I’m a cradle Catholic. There have been a lot of Lenten sacrifices. And believe you me…it’s hard to give up something that you really love for 40 days.
That’s why this year, I wised up and sacrificed something I’m not all that fond of: sex with my husband. I’ve really enjoyed my respite in the name of religion, and the hubs hasn’t even noticed. “We do it more than once every 40 days?” he asked the other day when I commented on how well I was doing.
Here is a history of a few Lenten sacrifices past:
I am undiagnosed, but it’s clear that I’m way OCD with certain things. I always say that in very few cases, where my undiagnosed disorder turns into something more like willpower, it can serve me well. For example, I won’t skip a workout unless I’m near death, shuddering in a hospital bed with a tick disease (more on that someday)—and then I will make it up by going even harder the next week, when I’ve stopped seeing blood in my piss.
Lenten sacrifices are another case where my OCD/willpower serves me well. No sweets for my little 9-year-old self for over a month? No problem. I’ll run to the bathroom and spit into the sink if my malicious, heathen older sister “accidentally” drops a grain of sugar onto my lumpy Quaker oatmeal at breakfast.
So it was a shock to us all one sunny Saturday afternoon during Lent when, in the midst of my Lenten Nintendo sacrifice, my pre-teen self picked up a controller to help my younger brother get past one of the bad guys in Kid Nikki.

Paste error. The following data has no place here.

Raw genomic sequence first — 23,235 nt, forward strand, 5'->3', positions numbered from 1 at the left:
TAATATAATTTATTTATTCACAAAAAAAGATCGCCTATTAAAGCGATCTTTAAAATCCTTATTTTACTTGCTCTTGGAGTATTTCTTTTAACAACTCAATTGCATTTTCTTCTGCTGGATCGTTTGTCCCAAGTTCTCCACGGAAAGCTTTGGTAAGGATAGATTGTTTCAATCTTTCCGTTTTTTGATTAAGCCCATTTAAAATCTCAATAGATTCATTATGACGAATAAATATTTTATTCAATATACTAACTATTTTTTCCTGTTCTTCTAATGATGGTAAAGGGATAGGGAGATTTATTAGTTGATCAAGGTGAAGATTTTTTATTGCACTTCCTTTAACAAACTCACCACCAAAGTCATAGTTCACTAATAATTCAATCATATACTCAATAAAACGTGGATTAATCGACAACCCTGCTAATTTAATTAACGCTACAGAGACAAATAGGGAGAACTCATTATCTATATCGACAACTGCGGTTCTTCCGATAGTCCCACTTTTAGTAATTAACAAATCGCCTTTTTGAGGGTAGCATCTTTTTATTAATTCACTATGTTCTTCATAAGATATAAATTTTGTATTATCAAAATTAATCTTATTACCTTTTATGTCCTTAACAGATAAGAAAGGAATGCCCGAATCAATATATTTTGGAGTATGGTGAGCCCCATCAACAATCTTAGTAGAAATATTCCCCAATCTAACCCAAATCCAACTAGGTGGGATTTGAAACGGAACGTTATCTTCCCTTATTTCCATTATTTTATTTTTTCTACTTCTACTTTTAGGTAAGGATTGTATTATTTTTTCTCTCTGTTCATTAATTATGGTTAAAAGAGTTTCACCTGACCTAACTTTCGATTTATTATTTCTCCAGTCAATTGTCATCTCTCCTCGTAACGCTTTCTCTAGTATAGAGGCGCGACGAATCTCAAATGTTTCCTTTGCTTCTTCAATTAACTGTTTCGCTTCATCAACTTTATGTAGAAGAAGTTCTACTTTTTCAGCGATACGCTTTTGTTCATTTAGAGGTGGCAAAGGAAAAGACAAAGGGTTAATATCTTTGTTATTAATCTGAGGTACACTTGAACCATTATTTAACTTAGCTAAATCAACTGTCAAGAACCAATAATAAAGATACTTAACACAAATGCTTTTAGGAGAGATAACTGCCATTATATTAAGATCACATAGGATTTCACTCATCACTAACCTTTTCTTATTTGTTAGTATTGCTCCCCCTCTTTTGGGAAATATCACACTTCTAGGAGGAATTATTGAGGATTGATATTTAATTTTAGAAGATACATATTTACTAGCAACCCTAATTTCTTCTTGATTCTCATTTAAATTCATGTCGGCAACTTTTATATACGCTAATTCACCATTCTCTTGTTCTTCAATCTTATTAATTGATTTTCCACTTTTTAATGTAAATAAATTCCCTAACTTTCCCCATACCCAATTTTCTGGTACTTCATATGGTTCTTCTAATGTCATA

I had only pushed one or two buttons on that little gray controller when I heard my older sister’s gasp. Suddenly, it hit me like a ton of bricks—or, more aptly, a ton of charcoal waiting to be doused with lighter fluid and set on fire like the sinner I was.
I looked down, eyes wide, and dropped that controller like it was on fire—which it might as well have been, since I was now convinced I was going to hell for effing up my Lenten sacrifice. This thought was confirmed by my older sister, who, incidentally, hadn’t given a damned thing up since 1977. (She was born in ’75.) She looked at me with wide, innocent eyes that everyone in the family could see right through, and she said this: “Maybe you’ll be able to play Nintendo in hell?”
My nostrils began flaring and my lips quivering, signifying that a pretty good cry was coming on. I felt a little bit better when my Dad reached down and gave her a quick flicky-wrist slap to the back of the head for being an asshole. It made her head bop forward a few inches in the most undignified manner, and I smiled momentarily.
But my face soon fell once again when I remembered I was going to hell.
My happiness had been fleeting.
2.) The Year I Heard that You Can Add Something Instead of Giving Something Up
I thought adding something would be easy, and it wasn’t so bad except that it made me come off looking like more of a damned wackadoo than people already think I am.
I decided I would bring back the art of letter-writing, and each day I would write a letter to someone different, whether it be a family, a friend, or a co-worker.
But I couldn’t just make it that easy, now could I? No, I had to be all Opus Dei about it and make myself suffer a little bit. So I started looking up family members I hardly knew—people like my grandma’s first cousins and shit—to make it harder on myself.
I called my grandma one day and asked her for the address of one of her sisters. This was her reply: “My sister…in the looney bin? How did you even know about her?”